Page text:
ESM vs Manhattan vs Mannes

Edited: March 27, 2018, 4:04 AM · What are the pros and cons of Eastman, Mannes and Manhattan for an undergrad violinist? Is there a school better than the others and what would you recommend? Honest opinions please :)

Thanks heaps!

Replies (14)

Edited: March 27, 2018, 8:32 AM · I've known fine musicians who have attended all three. I think it really comes mostly down to your studio teacher and whether or not you want to live and study in NYC. There is also the question of finances: can you afford NYC if you don't get $$?

Lastly (but still important), some schools have better facilities than others, something which maybe others can attest to concerning these schools. I've been to schools with nice practice rooms--after all you do spend much of your life in them--and some with ratty, dimly-lit caves with terrible pianos and various body fluids on the walls. Although it might have changed, many years ago I visited SUNY Stonybrook and noted the general rattiness of its facilities. Some schools might have their orchestras rehearse in dimly-lit, poor-sounding and overheated rehearsal rooms. Week after week of having to be in old, poor facilities can take a toll on morale in spite of the prestige of the institution.

March 27, 2018, 8:46 AM · I agree with Scott. While not a music major, I was in the fine arts and chose a school with better facilities over the one that gave me scholarship $. I would also take a look at what kind of "work" the students of these schools produce and choose the one that you most aspire to (meaning: pick the school with the teachers that resonate with you). Visit all of the schools so you can gauge them for yourself.
March 27, 2018, 10:21 AM · The importance of the teacher-student relationship cannot be emphasized enough.

The name of the school, the facilities, the community, etc...yes they are all important. However, the person that will not only develop your playing and prepare you for your career but also provide your networking into the world of music, should be the primary concern. While other subjects like computer science and engineering generally don't see this level of involvement of a faculty member with a specific student until later in their academic journey, in instrumental music you are basically joined at the hip from the get-go.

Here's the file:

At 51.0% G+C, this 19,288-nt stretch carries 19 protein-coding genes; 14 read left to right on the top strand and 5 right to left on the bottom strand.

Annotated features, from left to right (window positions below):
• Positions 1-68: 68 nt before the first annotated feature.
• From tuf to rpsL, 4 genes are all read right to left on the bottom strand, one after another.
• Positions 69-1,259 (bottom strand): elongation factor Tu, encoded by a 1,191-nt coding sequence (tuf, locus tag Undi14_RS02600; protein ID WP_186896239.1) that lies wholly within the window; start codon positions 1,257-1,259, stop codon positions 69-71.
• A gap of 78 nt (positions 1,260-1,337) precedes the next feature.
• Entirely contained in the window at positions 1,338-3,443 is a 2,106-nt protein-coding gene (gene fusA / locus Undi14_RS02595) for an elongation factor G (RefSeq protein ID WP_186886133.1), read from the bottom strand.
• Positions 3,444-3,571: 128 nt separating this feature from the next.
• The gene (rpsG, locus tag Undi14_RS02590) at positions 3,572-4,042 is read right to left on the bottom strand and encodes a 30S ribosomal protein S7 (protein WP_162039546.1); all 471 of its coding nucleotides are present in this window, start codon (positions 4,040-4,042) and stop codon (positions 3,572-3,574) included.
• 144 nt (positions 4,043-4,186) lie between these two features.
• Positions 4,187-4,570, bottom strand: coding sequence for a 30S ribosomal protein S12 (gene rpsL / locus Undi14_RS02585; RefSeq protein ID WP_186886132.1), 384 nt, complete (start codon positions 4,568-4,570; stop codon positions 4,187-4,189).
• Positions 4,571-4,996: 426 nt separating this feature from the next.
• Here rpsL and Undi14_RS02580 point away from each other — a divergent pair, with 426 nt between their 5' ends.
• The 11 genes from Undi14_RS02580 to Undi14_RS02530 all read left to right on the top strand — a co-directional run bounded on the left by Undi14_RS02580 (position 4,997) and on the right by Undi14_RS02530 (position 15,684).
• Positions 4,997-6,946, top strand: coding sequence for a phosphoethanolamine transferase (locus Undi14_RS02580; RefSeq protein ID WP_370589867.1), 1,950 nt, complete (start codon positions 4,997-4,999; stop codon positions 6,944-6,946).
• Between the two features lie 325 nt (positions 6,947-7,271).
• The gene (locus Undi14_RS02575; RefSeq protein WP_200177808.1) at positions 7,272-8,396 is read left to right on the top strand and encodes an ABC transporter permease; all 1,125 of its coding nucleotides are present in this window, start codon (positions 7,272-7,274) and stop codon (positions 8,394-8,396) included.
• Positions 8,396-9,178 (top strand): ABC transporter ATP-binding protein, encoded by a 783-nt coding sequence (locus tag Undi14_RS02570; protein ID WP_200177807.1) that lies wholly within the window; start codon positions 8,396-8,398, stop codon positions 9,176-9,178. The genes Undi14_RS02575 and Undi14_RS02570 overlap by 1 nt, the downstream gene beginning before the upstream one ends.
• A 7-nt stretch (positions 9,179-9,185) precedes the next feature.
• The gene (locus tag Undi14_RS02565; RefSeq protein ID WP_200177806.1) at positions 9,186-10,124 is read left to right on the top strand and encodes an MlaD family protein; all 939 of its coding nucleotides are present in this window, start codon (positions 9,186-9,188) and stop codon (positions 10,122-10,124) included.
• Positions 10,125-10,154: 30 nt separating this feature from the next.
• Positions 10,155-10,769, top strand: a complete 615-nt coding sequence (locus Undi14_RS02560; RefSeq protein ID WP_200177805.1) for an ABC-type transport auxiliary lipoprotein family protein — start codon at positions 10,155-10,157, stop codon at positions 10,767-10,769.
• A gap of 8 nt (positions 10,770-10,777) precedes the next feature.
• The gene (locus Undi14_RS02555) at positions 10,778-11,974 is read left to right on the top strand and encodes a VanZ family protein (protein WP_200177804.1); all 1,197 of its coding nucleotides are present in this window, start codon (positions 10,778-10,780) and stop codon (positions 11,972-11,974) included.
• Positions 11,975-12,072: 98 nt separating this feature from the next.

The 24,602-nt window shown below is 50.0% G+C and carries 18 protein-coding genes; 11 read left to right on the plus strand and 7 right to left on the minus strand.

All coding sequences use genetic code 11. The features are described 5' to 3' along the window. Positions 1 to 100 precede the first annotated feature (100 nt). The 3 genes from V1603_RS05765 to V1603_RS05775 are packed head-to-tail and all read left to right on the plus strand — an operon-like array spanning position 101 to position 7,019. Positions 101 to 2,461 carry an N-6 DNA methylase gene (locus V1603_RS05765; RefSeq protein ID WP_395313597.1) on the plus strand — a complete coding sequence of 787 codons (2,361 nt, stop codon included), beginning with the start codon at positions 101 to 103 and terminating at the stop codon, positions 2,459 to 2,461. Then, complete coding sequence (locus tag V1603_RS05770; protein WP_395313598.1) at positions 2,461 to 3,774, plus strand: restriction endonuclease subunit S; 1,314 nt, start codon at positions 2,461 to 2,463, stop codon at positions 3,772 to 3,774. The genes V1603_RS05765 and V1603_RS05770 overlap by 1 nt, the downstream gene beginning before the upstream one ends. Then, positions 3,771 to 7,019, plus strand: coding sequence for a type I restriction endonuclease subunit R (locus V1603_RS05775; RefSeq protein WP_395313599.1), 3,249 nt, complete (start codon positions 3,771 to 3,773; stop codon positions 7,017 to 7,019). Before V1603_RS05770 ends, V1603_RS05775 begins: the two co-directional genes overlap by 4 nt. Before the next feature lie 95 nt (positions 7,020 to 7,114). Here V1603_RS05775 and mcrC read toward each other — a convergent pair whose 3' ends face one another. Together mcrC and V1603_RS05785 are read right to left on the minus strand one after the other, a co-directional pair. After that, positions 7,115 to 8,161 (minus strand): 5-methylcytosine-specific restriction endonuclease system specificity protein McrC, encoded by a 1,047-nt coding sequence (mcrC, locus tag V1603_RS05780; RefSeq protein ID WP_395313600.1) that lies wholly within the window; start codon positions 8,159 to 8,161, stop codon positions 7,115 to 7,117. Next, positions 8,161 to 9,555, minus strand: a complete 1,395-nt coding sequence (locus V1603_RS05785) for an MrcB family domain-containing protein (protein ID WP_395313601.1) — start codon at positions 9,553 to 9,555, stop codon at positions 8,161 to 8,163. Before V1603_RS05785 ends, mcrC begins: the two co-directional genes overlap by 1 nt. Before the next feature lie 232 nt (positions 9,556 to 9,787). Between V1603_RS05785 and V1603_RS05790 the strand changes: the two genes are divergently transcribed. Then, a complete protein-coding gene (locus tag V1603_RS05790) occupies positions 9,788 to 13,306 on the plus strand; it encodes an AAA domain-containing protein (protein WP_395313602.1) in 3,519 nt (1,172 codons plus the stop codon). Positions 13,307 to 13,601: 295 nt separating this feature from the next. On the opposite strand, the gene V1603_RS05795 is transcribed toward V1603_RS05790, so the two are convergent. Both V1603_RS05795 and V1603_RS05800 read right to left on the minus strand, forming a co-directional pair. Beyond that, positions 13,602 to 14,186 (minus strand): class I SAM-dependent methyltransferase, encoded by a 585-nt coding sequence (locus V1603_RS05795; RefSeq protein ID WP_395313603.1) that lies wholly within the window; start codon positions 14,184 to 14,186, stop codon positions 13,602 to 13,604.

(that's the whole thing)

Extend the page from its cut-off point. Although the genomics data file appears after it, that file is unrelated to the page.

Edited: March 27, 2018, 3:25 PM · Hi Alison, I was accepted to the Mannes School of Music in 2015 and went for 1 year before injuring myself. I can tell you from my experience that Mannes is a great school. First of all, every class I took you have amazing personal attention. The class sizes were so small that it was basically having a private lesson. Being in the Greenwich Village is a big plus too. There are so many opportunities there. I had the opportunity to play on the Jimmy Kimmel Show when he was in Brooklyn, Carnegie Hall, Lincoln Center and around the city. I think this is one of the biggest things to think about, what opportunities you'll have around you.

However that being said, a lot of it comes down to the teacher. I took from Aaron Rosand my year there, and he was amazing.

The facilities at Mannes are probably some of the best in the world. They just moved downtown and have a whole new building. The practice rooms are state of the art.

March 27, 2018, 4:00 PM · Thank you for everyone's reply!
I got accepted into all three to my first preference studio, so I'm having a difficult time choosing!